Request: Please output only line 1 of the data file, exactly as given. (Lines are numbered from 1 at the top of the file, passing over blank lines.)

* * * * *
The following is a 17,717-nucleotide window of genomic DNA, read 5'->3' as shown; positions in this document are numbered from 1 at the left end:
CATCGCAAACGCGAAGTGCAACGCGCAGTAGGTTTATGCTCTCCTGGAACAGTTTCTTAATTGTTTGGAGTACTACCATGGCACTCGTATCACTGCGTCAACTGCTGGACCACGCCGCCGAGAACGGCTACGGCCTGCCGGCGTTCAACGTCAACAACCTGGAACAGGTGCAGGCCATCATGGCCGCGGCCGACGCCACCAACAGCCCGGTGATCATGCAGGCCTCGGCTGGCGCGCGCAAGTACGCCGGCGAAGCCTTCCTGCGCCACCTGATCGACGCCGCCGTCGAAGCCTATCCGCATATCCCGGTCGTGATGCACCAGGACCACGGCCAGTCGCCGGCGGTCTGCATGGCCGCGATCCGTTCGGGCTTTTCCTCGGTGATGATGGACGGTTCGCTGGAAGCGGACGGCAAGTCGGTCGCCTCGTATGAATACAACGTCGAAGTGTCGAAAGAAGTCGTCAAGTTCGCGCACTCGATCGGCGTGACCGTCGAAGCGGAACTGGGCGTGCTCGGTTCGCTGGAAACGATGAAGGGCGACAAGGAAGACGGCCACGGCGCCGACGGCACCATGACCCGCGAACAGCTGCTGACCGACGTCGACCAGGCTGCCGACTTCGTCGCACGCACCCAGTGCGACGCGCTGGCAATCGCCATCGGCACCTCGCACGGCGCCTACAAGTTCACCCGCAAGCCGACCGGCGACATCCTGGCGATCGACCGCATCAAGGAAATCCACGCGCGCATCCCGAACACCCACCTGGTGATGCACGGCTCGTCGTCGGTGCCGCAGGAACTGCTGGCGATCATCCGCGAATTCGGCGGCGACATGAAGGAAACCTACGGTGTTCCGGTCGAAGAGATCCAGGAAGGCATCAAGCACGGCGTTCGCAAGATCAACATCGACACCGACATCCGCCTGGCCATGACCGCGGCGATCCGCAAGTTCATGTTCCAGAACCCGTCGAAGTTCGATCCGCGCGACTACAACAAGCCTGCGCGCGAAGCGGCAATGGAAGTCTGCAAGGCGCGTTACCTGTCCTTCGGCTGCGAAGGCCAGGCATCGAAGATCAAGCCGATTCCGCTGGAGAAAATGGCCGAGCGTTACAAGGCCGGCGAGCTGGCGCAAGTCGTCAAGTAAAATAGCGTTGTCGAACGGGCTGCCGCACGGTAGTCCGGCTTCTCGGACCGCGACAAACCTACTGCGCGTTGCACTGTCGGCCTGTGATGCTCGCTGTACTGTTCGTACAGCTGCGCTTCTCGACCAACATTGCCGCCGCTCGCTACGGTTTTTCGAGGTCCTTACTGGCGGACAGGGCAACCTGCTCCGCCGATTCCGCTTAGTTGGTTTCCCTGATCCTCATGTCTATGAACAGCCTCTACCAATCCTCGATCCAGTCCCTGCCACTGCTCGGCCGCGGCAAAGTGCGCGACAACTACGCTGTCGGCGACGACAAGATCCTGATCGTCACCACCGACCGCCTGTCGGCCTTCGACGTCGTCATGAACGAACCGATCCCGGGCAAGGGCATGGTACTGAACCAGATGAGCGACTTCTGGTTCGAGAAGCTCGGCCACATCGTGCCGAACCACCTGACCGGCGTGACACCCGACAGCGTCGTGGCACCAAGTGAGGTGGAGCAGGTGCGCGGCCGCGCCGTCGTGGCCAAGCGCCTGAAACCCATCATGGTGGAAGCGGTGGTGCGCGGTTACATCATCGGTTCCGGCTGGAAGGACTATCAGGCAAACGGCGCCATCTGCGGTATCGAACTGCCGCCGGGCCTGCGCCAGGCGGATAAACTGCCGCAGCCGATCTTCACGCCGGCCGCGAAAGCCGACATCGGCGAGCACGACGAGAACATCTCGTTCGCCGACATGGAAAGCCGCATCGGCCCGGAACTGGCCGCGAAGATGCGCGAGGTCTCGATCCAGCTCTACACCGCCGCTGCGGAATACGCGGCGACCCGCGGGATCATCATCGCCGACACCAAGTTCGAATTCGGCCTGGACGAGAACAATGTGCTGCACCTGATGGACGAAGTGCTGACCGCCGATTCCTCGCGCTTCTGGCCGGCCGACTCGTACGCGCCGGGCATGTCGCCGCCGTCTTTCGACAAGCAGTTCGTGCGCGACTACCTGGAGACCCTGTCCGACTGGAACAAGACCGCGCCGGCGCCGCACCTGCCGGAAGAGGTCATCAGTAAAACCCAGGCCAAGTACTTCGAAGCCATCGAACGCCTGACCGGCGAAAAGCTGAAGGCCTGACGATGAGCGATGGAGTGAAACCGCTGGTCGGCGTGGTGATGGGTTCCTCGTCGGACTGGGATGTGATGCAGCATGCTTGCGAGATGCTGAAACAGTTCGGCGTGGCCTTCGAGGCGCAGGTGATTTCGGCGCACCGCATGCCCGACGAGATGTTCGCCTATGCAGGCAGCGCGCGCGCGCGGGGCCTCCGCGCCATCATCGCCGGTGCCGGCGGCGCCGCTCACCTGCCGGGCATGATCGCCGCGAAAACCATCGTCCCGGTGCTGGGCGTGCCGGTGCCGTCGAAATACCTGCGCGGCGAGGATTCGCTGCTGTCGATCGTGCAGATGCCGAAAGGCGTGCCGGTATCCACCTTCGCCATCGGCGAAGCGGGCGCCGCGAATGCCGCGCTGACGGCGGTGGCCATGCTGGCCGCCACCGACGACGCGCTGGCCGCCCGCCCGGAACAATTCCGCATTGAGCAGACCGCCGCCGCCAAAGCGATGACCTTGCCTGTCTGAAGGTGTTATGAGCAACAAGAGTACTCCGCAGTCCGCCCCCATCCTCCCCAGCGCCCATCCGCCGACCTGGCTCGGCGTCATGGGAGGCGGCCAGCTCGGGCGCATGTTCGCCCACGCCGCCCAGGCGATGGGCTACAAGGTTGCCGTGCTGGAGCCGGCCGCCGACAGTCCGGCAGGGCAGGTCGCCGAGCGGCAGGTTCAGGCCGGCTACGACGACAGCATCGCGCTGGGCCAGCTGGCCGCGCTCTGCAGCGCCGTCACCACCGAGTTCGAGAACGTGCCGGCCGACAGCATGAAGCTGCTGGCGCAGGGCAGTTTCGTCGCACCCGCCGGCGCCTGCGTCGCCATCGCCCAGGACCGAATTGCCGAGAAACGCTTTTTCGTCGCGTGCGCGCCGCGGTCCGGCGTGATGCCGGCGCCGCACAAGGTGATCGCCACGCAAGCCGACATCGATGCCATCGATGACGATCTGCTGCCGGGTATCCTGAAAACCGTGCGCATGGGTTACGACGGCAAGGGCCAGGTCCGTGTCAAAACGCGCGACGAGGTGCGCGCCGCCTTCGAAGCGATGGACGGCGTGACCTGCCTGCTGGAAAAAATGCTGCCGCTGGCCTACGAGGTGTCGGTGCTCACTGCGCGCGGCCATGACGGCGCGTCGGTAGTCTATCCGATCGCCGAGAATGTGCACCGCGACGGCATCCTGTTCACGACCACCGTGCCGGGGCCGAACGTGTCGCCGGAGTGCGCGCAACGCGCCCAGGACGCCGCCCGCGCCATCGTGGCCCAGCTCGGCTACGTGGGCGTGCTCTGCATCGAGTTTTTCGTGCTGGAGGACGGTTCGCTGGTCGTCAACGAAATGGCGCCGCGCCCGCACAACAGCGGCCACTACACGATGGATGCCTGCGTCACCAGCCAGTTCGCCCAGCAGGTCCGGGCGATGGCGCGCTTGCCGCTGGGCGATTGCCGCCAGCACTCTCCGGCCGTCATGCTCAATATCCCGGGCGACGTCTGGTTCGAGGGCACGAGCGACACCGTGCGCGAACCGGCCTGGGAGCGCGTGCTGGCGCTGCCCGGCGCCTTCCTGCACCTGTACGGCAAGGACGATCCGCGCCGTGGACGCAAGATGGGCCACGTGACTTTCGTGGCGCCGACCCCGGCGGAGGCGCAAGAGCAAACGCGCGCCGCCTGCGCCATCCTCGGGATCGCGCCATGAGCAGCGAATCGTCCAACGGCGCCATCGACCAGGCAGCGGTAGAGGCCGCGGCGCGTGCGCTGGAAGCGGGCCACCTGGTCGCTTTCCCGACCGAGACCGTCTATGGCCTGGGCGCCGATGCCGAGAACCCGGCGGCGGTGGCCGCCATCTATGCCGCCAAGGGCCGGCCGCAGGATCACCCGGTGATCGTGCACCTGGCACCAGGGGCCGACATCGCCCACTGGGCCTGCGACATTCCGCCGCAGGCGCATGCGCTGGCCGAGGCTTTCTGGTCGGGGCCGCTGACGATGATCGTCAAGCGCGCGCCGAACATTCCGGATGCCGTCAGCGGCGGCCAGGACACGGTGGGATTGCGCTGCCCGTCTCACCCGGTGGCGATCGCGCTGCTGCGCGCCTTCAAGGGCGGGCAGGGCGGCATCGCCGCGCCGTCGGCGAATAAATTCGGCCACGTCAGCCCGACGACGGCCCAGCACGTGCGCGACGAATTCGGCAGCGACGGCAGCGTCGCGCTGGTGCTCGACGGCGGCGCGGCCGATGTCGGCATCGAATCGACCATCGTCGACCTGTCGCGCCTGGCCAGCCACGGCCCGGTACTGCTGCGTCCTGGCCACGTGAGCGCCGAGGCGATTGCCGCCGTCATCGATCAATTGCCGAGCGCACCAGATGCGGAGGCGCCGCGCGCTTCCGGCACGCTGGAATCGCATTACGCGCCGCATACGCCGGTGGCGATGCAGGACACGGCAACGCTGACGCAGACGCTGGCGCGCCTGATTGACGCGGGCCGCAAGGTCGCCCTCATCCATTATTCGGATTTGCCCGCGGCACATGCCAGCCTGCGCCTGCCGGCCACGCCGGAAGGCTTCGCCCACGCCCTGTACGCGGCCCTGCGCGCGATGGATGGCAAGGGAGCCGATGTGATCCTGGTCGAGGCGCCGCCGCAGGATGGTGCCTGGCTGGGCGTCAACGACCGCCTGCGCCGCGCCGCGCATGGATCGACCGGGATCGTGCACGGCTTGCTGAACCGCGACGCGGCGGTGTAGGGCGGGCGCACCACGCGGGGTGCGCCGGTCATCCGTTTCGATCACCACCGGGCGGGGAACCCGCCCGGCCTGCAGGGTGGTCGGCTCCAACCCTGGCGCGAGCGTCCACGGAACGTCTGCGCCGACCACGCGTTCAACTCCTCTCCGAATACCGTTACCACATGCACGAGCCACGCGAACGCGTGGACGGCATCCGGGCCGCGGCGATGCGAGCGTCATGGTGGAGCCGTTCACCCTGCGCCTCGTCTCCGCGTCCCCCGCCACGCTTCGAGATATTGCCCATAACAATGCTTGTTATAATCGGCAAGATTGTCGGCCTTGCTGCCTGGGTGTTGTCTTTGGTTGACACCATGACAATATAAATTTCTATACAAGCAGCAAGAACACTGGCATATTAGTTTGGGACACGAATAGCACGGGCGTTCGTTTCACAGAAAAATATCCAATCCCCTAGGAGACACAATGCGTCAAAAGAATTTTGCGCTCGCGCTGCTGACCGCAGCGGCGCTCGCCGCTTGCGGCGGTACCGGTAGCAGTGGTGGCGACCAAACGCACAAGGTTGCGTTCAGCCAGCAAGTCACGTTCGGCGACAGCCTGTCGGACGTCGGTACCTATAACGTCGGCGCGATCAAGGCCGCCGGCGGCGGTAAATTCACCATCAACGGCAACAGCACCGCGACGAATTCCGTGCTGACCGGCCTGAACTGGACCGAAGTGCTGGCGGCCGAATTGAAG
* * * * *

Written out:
The following is a 17,717-nucleotide window of genomic DNA, read 5'->3' as shown; positions in this document are numbered from 1 at the left end: